The possibility of China’s setting up an Air Defense Identification Zone (ADIZ) in the East Sea was mentioned by international experts at a seminar held in Vietnam’s central Da Nang City from November 17-18.
The event, themed “East Sea: Cooperation for Regional Security and Development,” entered its last day on Tuesday, with a hot issue raised: whether China will announce its Air Defense Identification Zone (ADIZ) in the East Sea after it has already announced the same zone in the East China Sea.
Professor Robert Beckman, director of the International Law Center at the Singapore National University, pointed out that the current main concern in Southeast Asia is that China may declare an ADIZ in the East Sea.
This concern is reasonable as the tension in the dispute between China and Vietnam and that between China and the Philippines have yet to be reduced, he said.
Recent speeches by Chinese officials and commentators suggested that China may declare an ADIZ in the East Sea at an appropriate time in the future, the professor said.
China may invoke protection of its national security interest to set up an ADIZ somewhere off its south coast, stretching about 100 nautical miles from the base line in the Gulf of Tonkin, Prof. Beckman said.
If this ADIZ is extended 150 nautical miles to the south, it will cover the islands belonging to Vietnam’s Hoang Sa (Paracel) archipelago that China is occupying.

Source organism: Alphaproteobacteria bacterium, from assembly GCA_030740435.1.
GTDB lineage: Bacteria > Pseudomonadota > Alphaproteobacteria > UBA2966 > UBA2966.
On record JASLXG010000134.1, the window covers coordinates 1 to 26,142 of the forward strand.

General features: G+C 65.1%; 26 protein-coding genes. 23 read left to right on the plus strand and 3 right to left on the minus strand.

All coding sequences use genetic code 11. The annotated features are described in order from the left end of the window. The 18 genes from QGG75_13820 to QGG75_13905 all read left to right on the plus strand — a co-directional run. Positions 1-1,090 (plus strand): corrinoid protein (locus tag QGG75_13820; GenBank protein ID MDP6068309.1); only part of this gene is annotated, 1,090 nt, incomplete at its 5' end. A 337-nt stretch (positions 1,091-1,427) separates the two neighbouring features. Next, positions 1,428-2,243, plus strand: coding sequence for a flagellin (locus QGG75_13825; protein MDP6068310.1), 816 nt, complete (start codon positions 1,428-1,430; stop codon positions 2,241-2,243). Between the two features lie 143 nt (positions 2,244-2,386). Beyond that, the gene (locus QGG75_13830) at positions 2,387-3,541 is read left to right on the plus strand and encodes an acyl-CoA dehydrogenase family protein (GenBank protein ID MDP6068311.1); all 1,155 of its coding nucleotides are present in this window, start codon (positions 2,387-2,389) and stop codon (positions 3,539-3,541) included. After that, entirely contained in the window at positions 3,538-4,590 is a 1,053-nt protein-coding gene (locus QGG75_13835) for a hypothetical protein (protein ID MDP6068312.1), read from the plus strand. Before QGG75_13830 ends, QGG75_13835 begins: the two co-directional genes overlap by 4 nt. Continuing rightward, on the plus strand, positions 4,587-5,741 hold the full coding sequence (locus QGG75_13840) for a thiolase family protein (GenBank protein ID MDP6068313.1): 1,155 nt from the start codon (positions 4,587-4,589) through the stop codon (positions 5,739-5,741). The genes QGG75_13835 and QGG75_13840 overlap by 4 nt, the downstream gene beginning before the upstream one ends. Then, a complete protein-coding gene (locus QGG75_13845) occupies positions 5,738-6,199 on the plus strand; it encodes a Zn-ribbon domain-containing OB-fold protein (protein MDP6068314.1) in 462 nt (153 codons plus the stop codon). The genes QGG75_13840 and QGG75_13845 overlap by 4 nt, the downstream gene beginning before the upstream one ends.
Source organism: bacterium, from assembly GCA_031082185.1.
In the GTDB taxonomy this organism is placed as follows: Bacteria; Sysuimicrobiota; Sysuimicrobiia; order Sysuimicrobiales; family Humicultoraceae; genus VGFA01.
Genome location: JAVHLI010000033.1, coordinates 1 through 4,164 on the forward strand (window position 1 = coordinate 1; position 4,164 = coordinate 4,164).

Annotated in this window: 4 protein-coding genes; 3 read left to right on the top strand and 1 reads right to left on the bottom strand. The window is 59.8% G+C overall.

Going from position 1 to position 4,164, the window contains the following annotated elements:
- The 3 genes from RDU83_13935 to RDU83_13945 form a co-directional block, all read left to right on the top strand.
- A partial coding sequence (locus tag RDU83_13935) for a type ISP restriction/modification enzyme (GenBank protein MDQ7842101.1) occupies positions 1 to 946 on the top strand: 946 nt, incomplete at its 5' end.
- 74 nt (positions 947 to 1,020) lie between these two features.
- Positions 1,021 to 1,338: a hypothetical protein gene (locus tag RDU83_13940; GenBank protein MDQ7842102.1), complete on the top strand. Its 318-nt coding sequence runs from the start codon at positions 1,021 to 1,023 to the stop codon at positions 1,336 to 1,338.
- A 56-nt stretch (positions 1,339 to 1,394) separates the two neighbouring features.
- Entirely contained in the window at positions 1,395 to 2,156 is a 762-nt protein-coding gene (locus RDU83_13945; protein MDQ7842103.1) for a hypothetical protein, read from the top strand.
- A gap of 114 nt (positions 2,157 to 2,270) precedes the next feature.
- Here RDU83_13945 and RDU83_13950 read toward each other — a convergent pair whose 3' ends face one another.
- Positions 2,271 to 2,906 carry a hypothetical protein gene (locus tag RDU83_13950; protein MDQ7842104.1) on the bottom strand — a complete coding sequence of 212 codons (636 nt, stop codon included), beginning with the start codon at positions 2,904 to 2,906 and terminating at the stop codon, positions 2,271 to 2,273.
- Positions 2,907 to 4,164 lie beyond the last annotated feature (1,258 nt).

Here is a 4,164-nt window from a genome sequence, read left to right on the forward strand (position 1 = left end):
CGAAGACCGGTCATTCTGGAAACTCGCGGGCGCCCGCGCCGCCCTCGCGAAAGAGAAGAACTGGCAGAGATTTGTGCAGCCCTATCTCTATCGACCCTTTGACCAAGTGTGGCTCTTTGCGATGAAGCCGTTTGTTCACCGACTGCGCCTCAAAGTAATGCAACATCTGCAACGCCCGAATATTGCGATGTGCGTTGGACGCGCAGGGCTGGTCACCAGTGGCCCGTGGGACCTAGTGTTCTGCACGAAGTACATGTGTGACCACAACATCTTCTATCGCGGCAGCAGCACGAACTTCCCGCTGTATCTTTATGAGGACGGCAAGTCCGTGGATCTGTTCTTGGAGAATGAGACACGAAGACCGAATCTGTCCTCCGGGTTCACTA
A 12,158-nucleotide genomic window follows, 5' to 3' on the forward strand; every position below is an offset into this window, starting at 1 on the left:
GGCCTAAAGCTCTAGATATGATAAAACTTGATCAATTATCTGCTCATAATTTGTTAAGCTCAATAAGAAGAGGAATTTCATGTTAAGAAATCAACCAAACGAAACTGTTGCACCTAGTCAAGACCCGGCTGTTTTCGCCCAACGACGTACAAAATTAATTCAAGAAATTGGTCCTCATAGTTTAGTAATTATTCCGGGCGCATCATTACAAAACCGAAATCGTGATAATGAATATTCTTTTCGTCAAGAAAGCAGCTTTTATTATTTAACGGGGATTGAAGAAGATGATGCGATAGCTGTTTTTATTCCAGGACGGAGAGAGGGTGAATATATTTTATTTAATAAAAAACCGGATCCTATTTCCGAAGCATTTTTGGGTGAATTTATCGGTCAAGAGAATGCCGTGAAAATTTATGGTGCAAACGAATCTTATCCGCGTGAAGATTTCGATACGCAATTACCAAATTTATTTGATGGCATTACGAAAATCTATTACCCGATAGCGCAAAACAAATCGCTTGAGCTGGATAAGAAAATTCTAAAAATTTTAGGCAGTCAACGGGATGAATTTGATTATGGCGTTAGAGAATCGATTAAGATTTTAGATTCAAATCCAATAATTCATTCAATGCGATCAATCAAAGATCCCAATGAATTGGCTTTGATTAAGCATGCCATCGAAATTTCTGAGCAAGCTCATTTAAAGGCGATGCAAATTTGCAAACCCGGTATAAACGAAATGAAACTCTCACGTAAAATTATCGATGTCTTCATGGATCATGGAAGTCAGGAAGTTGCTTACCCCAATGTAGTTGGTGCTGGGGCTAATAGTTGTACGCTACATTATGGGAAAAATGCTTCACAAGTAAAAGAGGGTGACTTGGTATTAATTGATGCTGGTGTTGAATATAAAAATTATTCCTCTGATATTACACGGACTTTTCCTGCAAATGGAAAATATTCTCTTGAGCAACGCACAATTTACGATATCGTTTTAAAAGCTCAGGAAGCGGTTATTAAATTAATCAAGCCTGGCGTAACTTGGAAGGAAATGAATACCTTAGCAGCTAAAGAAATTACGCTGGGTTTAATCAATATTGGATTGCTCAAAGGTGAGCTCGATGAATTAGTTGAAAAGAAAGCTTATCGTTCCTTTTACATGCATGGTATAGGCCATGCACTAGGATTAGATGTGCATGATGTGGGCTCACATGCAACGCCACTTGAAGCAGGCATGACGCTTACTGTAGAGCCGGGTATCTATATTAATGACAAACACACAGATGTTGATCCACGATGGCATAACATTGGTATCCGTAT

If China announces that its ADIZ covers Hoang Sa, then such an announcement will cause tension again to the relations between China and Vietnam, the professor said.
And such an ADIZ move will worry ASEAN countries and will be seen as an aggressive and provocative action by China, Beckman said.
At the same time, the US and countries outside Southeast Asia will also object to such an ADIZ, considering it a threat to the maritime and aviation freedom in the East Sea, he added.
With the same view as Beckman, many other scholars at the seminar said that if China sets up such an ADIZ, it will not only violate international law but also trigger suspicions that will further complicate the East Sea situation and will even lead to conflicts.
Change of status quo violates int’l law
Dr. Nguyen Thi Lan Anh, from the Vietnam Diplomatic Academy, emphasized that the large-scale land reclamation project China has carried out on islands in the East Sea will not help China consolidate its sovereignty over those islands, pursuant to Article 121 of the United Nations Convention on the Law of the Sea (UNCLOS).
China’s unilateral construction activities in Vietnam’s Truong Sa (Spratly) archipelago may constitute a violation of the UNCLOS, Dr. Anh said.
Such activities also infringe on the agreement between China and ASEAN included in the Declaration of the Conducts of Parties in the East Sea (DOC), she added.
With the same view, Professor James Charles Kraska, from the U.S. Naval War College, said that although China has occupied Vietnam’s Hoang Sa (Paracel) and announced the nine-dash line to put most of the East Sea under its sovereignty, China still cannot change Vietnam’s legal sovereignty over Vietnam’s exclusive economic zones.
Meanwhile, Nong Hong, director of Research Center for Oceans Law and Policy, under NISCSS – a Chinese institute – said in her speech that countries in the East Sea should cooperate in fishing and set up a common zone for maritime exploitation.
She also said China does not agree for the dispute between China and the Philippines to be settled by an international tribunal, because this will lead to a situation in which one side wins while the other loses.